Inside Look at Online Concerts with Some of SXSW 2021’s Musicians

LiLi Xiong, Staff Writer

On a normal year, South by Southwest (SXSW) is an iconic time for musicians and music lovers. This year, however, the festival’s organizers were tasked with recreating the hype of live music in a virtual setting. Through an online platform, attendees could tune in to showcases and events throughout the week of March 12-20. There were networking opportunities and a live chat feature to message other members of the audience, allowing attendees from around the world to share the experience. 

Sydney Wright is a local Austin artist and sound engineer who works on a wide range of pop. Wright’s latest album, “Seiche”, has been out since 2018, and she plans on releasing a new project soon.

“It’s a coming of age, coming into the world collection of songs,” Wright said. “I’m glad that a lot of supporters helped me put that out, and I’m looking forward to the next one because I have this whole new collection of songs.”

Wright was supposed to perform at SXSW last year, but it got cancelled due to COVID-19. During previous years, she worked as a sound engineer and had a few shows as an unofficial artist. 2021 was her first year as an official artist.

“Since almost all of the performances were pre-taped, it gave you a chance to make sure that your sound is good and that you look really nice,” Wright said. “You don’t get that at South By ever. It would usually be rushing band after band on stage and not having anything extra. It’s really hard to do your best when you’re in front of people that might matter. These were different circumstances, and it allowed a lot of freedom for performances.”

Mimi Bay is an 18-year-old pop singer-songwriter from Gothenburg, Sweden. She started recording music in her bedroom studio and posting YouTube videos, and has since released a ukulele-based EP titled “I Will Be Okay” and several other hit singles, including “No Doubt.” This was her first year performing at SXSW.

“I wrote ‘No Doubt’ in the fall of 2020, a few months after graduation,” Bay said. “Fresh out of school spending my days making music in my studio apartment made me feel a little disconnected from the outside world. My friends starting university and new jobs — and this pandemic on top of that — made me doubt where I was going and wondering how I was going to get there…SXSW was fun and interesting. I’ve never attended the festival before, so it’s nice to be able to do it from home, but hopefully, this will be the only year it’s online.”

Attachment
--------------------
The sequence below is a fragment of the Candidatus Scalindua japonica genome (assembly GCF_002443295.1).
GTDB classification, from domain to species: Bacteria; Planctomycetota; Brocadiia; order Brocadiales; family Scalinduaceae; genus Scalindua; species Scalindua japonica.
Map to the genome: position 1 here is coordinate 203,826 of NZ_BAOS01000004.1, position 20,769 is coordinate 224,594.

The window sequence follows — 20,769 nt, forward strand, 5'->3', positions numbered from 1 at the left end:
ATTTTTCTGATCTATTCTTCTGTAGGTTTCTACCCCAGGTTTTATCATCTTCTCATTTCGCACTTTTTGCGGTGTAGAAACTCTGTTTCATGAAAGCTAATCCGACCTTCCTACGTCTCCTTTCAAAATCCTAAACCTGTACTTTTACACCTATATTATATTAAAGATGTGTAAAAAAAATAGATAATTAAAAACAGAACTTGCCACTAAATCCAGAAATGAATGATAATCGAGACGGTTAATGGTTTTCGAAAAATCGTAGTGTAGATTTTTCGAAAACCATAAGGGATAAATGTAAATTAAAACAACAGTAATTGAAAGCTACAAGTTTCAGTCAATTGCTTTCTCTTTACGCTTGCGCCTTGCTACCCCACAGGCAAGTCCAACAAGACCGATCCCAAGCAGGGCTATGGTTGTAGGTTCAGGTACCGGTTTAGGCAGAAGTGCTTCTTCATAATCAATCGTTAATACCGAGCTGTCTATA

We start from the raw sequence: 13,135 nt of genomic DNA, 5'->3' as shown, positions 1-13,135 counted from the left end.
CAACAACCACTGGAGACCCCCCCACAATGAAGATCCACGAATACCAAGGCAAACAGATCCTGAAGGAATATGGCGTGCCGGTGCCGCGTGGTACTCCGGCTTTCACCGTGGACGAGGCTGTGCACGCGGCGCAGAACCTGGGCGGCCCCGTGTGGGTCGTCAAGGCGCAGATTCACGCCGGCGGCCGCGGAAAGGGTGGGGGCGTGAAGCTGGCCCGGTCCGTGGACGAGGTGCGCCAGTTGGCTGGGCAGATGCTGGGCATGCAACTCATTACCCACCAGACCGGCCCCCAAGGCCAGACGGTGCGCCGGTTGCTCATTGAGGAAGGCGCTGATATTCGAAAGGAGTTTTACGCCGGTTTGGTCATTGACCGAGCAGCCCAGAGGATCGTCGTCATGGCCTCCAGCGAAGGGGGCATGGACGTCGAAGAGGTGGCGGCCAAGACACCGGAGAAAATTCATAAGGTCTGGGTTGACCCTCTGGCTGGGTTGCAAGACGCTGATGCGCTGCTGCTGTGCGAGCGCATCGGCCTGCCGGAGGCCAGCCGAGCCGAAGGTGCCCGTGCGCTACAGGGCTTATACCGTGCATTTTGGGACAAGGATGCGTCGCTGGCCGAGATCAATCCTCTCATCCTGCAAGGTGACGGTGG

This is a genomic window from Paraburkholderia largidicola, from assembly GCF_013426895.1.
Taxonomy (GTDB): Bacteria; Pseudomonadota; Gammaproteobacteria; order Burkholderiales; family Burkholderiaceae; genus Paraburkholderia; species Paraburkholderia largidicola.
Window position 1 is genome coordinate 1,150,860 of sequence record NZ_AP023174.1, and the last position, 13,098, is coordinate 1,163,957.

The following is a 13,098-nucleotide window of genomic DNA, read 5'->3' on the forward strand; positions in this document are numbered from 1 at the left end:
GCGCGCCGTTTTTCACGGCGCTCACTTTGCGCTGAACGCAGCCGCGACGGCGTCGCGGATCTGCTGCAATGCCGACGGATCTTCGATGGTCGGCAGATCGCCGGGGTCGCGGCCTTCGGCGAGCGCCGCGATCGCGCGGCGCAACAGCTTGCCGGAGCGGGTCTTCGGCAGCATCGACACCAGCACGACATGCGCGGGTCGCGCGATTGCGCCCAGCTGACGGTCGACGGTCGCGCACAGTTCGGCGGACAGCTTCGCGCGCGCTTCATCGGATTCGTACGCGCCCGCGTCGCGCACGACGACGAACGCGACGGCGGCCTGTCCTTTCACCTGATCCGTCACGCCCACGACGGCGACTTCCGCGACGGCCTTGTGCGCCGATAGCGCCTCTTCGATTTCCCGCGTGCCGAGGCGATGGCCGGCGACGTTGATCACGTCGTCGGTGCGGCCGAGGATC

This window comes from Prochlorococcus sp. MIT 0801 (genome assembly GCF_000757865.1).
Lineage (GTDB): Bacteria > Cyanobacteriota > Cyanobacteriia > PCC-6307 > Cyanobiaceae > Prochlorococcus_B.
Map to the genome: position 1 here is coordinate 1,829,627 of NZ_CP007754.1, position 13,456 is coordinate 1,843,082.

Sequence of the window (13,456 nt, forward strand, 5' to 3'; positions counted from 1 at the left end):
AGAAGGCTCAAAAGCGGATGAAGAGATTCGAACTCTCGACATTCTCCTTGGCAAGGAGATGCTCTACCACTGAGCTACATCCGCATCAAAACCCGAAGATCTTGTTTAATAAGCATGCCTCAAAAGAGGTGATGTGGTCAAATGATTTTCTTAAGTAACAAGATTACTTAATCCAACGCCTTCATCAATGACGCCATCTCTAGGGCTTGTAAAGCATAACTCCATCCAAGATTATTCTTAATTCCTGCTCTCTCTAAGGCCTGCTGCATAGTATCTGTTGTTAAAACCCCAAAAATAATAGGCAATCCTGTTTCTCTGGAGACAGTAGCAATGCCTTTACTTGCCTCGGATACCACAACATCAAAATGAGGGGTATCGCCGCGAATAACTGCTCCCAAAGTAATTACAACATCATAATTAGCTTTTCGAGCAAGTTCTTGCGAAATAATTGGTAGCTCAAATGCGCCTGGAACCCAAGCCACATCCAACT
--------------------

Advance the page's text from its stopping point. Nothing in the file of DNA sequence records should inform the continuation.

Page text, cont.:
Ley Line is an Austin-based multilingual folk and soul band made up of Lydia Froncek, Emily Basez, Madeleine Froncek and Kate Robberson. The band has toured through Brazil and finds inspiration through their travels around the world. The result is their 2020 album “We Saw Blue,” which brims with dreamy melodies and harmonies. Madeleine Froncek said that the band will be releasing a visual accompaniment to the album in the future.

“When we did our tour in 2017 through Brazil, we had the intention of filming the whole time and hopefully collaborating with other people in making an album with a visual component,” Froncek said. “We wanted a storytelling piece that brings you along behind the scenes of the adventure to see and feel the influences of the music.”

The band has played at SXSW as official artists twice previously. According to Robberson, this was probably the band’s most attended SXSW show as hundreds of people tuned in to watch their performance.

“It was really cool to be able to watch our performance and be a part of the live chat and see in real time people responding to our music and asking questions,” Robberson said.

According to Basez, it was exciting to be able to see who was in the virtual room, including people from big media companies. However, her favorite part of the festival was connecting with other artists.

“South By has been a big experience,” Basez said. “It’s a great festival, there’s lots of potential, but you can obviously experience the opposite end of it, wondering, ‘Where are all these opportunities and guarantees everyone talks about?’ They are rare, but it’s still amazing, and it’s been such a cool festival to connect us with other artists.”